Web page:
As we near the one year mark for many who have been waging the isolating battle for wellbeing during Covid, global case counts have surpassed one hundred million. Of those infected, over 2.1 million have died.
Though the United States has only 4% of the world’s population, it accounted for 25% of all Covid cases and nearly twice the deaths of the next hardest-hit country by casualties, Brazil. America’s lack of a cohesive response to Covid is much to blame for these tragic numbers. A study from researchers at MIT and Vancouver School of Economics comparing deaths in countries that required masks early on, like South Korea, and those that did not, found that if Americans had been required to wear masks since March 2020, at least 40,000 lives could have been saved. America has now lost more people to Covid than World War II.
Globally, the Covid travesty has forced millions to die alone, isolated from their loved ones. We have lost millions of parents and grandparents; brothers and sisters; friends and coworkers. Tens of millions of people now live with holes ripped in their lives by a tiny little virus. These numbers – these lives – at a point become difficult for the human mind to contextualize. Consider this graphic. It contains 40,000 dots. If each dot were to represent an American life lost to covid, it would need to be 10 times larger. It would need to be 50 times larger to represent the world’s casualties.
These figures omit excess deaths, which for the US have risen 9,532% from January 2020 – Dec 31 2021.
What can we learn from the great tragedy of 2020, which follows us into this new year, bringing threats of variants and vaccine distribution inequalities and years of economic repercussions? There is great harm in politicizing the health and wellbeing of nations. We must be willing to concede some of our modern privelages for the benefit of all. We must embrace each other from afar and build each other up to conquer this threat together. And conquer we will. An estimated 5.3 billion doses of vaccine are coming this year from Moderna, Pfizer, and AstraZeneca. Potential expansion could net an additional 3 billion doses.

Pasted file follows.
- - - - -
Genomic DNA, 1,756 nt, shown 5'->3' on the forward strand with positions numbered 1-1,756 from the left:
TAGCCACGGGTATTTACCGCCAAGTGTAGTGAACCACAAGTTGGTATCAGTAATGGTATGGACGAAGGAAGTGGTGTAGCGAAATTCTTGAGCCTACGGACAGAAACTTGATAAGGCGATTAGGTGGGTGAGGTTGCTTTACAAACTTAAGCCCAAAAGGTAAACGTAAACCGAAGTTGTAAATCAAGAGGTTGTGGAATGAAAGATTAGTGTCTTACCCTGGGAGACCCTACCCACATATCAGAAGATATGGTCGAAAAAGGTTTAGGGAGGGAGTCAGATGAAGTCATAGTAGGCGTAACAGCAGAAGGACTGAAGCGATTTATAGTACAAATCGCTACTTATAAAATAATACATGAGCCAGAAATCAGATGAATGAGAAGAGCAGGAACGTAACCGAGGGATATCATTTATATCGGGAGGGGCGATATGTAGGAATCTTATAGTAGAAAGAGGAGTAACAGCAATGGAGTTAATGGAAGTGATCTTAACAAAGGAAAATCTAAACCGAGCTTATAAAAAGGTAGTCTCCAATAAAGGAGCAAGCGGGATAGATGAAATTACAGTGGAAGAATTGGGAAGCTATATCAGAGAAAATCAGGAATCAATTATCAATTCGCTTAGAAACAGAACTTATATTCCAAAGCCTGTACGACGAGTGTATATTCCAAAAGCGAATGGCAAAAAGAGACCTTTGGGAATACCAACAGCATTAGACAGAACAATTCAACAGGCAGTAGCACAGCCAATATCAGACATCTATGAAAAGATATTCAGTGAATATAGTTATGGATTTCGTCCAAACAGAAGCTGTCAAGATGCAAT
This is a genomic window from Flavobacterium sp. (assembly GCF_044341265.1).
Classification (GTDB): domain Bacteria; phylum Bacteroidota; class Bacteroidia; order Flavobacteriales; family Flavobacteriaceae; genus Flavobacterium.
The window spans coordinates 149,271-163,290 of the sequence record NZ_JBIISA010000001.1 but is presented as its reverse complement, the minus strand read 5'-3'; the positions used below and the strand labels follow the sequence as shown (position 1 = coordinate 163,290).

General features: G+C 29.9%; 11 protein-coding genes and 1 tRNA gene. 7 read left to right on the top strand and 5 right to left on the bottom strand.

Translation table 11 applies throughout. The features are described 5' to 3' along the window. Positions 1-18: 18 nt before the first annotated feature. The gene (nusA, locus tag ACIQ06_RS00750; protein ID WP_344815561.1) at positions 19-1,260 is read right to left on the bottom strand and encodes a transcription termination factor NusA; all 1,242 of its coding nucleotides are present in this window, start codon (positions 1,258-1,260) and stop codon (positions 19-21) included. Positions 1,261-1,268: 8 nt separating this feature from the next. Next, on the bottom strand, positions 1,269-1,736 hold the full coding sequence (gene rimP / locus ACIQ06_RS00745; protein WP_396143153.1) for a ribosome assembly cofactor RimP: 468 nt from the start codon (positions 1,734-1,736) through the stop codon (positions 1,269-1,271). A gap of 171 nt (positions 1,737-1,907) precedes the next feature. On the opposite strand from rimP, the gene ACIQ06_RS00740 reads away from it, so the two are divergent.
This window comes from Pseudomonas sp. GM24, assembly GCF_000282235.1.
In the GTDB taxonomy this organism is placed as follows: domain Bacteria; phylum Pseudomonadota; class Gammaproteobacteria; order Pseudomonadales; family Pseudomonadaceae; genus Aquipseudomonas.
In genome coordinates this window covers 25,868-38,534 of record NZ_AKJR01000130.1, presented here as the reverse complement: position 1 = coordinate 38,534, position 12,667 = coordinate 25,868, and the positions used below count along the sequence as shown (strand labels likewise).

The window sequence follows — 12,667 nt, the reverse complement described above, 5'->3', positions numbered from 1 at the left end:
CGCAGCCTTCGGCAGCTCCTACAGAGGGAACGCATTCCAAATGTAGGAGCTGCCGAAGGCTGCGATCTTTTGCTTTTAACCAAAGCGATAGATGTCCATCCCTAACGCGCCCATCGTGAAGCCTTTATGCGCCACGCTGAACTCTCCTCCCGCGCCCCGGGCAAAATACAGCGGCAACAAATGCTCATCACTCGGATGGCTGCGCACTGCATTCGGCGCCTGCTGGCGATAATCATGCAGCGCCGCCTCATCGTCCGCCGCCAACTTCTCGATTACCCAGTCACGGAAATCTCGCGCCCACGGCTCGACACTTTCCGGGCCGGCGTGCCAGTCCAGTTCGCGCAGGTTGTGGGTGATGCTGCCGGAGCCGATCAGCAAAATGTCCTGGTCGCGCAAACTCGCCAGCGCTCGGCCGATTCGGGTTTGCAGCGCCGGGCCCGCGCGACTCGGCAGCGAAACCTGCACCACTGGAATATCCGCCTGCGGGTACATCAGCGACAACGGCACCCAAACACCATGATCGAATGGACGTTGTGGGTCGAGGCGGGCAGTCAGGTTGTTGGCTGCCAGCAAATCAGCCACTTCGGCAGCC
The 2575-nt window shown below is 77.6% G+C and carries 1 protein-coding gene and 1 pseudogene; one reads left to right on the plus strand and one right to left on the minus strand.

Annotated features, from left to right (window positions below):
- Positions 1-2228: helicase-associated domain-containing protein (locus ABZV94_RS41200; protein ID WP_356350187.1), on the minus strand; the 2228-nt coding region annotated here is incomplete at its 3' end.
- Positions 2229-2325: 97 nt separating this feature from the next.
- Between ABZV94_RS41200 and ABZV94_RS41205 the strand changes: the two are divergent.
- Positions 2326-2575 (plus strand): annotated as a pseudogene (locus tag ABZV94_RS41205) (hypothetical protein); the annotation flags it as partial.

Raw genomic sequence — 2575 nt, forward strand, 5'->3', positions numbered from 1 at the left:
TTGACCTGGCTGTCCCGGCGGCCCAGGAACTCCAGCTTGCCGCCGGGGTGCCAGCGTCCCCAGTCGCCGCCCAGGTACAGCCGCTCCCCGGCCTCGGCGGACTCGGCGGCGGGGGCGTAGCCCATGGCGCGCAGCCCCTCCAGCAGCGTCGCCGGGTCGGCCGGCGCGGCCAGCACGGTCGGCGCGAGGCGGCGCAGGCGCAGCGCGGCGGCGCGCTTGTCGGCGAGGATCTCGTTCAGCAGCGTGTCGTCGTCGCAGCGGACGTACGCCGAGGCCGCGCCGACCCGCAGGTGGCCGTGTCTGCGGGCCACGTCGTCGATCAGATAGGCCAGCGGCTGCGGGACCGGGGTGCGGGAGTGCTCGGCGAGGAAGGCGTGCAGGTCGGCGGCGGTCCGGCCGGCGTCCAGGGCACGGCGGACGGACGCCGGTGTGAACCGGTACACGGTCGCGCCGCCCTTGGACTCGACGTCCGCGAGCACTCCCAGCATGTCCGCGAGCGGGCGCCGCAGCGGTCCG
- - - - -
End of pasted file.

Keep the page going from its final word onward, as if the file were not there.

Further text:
We will soon see our loved ones again and gather in crowds doing those forgotten social things that we humans can’t help but love. As the horror recedes from reality into memory, it will leave in its wake a new world. A new way of life where perhaps we are not tied to an in-person office five days a week. A new appreciation for the opportunity to travel, even if it is just to go home for the holidays. A newfound respect for in-person services like schools and the critical jobs done by essential workers. From these most trying times, a light finally shines at the end of the tunnel with the potential to remake us all. As Hellen Keller said, “Character cannot be developed in ease and quiet. Only through experience of trial and suffering can the soul be strengthened, ambition inspired, and success achieved.” So who will we become, humanity?